BEING able to decide where to live is a key element of human freedom, and can be highly effective in raising a person's income, health and education prospects.
This is one of the main arguments of the UNDP's latest Human Development Report, 'Overcoming barriers: Human mobility and development', which "lays out the case for governments to reduce restrictions on movement within and across their borders, so as to expand human choices and freedoms".
Globally, there are one billion migrants. Of these, most - 740 million - are internal migrants, moving inside their own country.
Of the world's 200 million international migrants, most moved from one developing country to another, or between developed countries, with the majority moving to a country with a higher level of human development than their own.
Namibia itself is a net recipient of migrants. Only 1,3 per cent of Namibians have emigrated to other countries, while immigrants make up 6,6 per cent of the total population.
At the launch of the report in Windhoek this week, UNDP Representative Kari Egge said in addition to improving people's access to a better standard of living, "migration also benefits the destination countries through the flow of ideas, values and cultural exchange".
She added, as an example, that "if skilled migrants bring their knowledge and best practices, they could contribute to building capacity, promoting innovation and generally helping in advancing the recipient country, if the right policies and institutional frameworks are in place".
The report also argues that migrants boost economic output "at little or no cost to the locals".
"In migrants' countries of origin, the impacts of movement are felt in higher incomes and consumption, better education and improved health, as well as at a broader cultural and social level. Moving generally brings benefits, most directly in the form of remittances sent to immediate family members. However, the benefits are also spread more broadly as remittances are spent - thereby generating jobs for local workers - and as behaviour changes in response to ideas from abroad. Women, in particular, may be liberated from traditional roles."
Egge said that in 2007 alone, remittances to Namibia accounted for about 2,8 per cent of total household income - US$17 million, or some US$8 per person - "a paltry figure compared to India's US$35 billion dollars in total remittances or Luxembourg's remittances per capita of US$ 3 355 in the same year".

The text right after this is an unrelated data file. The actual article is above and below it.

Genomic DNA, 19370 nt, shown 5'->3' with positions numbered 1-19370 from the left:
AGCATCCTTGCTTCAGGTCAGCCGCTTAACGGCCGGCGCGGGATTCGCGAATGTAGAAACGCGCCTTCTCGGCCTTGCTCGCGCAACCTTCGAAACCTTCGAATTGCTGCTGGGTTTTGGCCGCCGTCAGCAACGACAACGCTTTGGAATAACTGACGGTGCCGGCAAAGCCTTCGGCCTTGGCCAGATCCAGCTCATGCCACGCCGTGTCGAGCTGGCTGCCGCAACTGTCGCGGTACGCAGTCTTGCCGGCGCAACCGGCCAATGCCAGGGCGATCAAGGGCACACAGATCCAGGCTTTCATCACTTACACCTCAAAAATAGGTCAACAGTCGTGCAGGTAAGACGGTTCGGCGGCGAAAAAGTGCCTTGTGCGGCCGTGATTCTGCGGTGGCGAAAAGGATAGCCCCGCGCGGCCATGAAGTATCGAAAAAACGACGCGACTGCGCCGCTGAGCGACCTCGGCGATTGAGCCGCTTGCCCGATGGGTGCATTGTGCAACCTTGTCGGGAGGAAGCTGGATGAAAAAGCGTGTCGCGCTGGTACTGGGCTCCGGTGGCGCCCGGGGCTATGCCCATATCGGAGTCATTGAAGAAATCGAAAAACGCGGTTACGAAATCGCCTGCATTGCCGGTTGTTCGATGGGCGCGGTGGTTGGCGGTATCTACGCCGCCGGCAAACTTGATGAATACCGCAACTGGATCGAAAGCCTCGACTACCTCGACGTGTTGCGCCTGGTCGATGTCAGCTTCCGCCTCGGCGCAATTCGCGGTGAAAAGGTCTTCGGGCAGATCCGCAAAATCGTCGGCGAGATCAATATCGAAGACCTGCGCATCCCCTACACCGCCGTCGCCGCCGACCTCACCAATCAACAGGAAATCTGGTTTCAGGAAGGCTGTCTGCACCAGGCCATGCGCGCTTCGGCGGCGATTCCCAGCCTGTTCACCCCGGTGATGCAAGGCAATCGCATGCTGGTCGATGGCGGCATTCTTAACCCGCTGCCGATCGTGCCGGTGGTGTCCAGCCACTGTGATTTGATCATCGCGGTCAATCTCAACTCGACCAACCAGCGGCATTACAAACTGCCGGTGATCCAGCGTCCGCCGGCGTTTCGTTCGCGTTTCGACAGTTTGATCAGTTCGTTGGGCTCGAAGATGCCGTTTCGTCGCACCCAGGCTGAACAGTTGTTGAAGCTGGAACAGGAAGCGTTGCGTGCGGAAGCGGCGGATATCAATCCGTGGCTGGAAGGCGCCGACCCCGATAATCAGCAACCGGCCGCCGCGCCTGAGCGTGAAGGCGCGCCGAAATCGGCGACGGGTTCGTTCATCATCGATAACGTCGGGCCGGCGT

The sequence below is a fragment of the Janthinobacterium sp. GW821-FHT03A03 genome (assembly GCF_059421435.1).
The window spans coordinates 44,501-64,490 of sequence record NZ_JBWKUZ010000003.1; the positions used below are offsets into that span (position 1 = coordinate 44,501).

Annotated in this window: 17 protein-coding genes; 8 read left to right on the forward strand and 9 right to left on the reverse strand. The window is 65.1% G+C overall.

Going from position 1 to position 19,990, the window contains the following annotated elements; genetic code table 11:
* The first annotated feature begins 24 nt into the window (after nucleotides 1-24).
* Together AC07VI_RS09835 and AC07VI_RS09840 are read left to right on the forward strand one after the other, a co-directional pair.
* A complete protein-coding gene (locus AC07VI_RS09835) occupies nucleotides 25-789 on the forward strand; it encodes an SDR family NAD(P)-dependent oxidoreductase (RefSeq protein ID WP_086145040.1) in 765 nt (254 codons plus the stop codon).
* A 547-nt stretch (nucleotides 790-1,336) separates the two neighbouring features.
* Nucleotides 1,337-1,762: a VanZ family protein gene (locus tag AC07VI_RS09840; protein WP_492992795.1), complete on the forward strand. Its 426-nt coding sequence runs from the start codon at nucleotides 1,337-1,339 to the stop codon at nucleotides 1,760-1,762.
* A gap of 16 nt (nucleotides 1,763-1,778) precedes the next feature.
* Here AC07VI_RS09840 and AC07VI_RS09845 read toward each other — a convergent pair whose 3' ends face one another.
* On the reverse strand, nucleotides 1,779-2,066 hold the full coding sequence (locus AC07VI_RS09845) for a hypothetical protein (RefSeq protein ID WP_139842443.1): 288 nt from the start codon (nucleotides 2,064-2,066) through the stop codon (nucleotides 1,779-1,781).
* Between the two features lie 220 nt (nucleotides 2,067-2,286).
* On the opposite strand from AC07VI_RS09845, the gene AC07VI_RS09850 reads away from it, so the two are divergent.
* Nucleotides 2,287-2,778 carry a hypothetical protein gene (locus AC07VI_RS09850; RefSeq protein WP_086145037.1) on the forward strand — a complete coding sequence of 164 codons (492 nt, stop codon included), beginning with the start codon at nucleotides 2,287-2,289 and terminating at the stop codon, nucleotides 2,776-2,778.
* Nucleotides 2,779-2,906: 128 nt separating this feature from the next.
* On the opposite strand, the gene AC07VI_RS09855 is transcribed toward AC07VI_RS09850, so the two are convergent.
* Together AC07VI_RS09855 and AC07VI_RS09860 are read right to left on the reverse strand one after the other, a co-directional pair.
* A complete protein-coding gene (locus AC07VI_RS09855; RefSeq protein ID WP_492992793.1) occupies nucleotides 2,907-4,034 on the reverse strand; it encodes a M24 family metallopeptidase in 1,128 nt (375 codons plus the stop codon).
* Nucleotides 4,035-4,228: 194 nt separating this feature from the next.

"Countries therefore need to reconsider their polices and practices with regards to movement and integration of migrant labour into the domestic economies," she said.
Home Affairs Minister Rosalia Nghidinwa, while agreeing that efforts to bring down barriers to migration are important, was less quick to rely on the remittance argument as a reason, noting the problems that sub-Saharan African and other developing countries are experiencing with the "brain drain" phenomenon.
"Although it is argued that sending countries benefit from remittances as indicated in the report, the impact of lost opportunity to develop sending countries as a result of the exodus of educated and experienced personnel have not been quantified," she said.
Nghidinwa also said that while "Government fully recognises the importance of removing barriers to human mobility, it is equally important to ensure that there is a balance between removal of barriers to human mobility and ensuring that such mobility is properly managed in order to combat illegal immigration and its negative impact to social order and crime."
She said that striking such a balance would also "mitigate the possible feeling by the local people of receiving states that migrants take up their jobs and employment opportunities and blame them for unemployment".
On this, Egge said "while national concerns about unemployment as a result of immigration may be founded on genuine short-term concerns, they are not always justifiable, especially in the long run".But Nghidinwa emphasised that this had to be viewed within the context of prevailing unemployment and poverty.
Other recommendations include creating policies that focus on increased access, particularly for the low-skilled, to migrate; lowering passport and transaction costs to reduce illegal migration; respecting migrants' rights and access to basic services; and maximising gains from human mobility by mainstreaming migration into national development and poverty reduction strategies.
Namibia has signed visa abolition agreements with most SADC countries, and has agreed on issuing border resident cards to people living in the Namibia-Angola and Namibia-Zambia border areas for use when crossing borders to visit their relatives.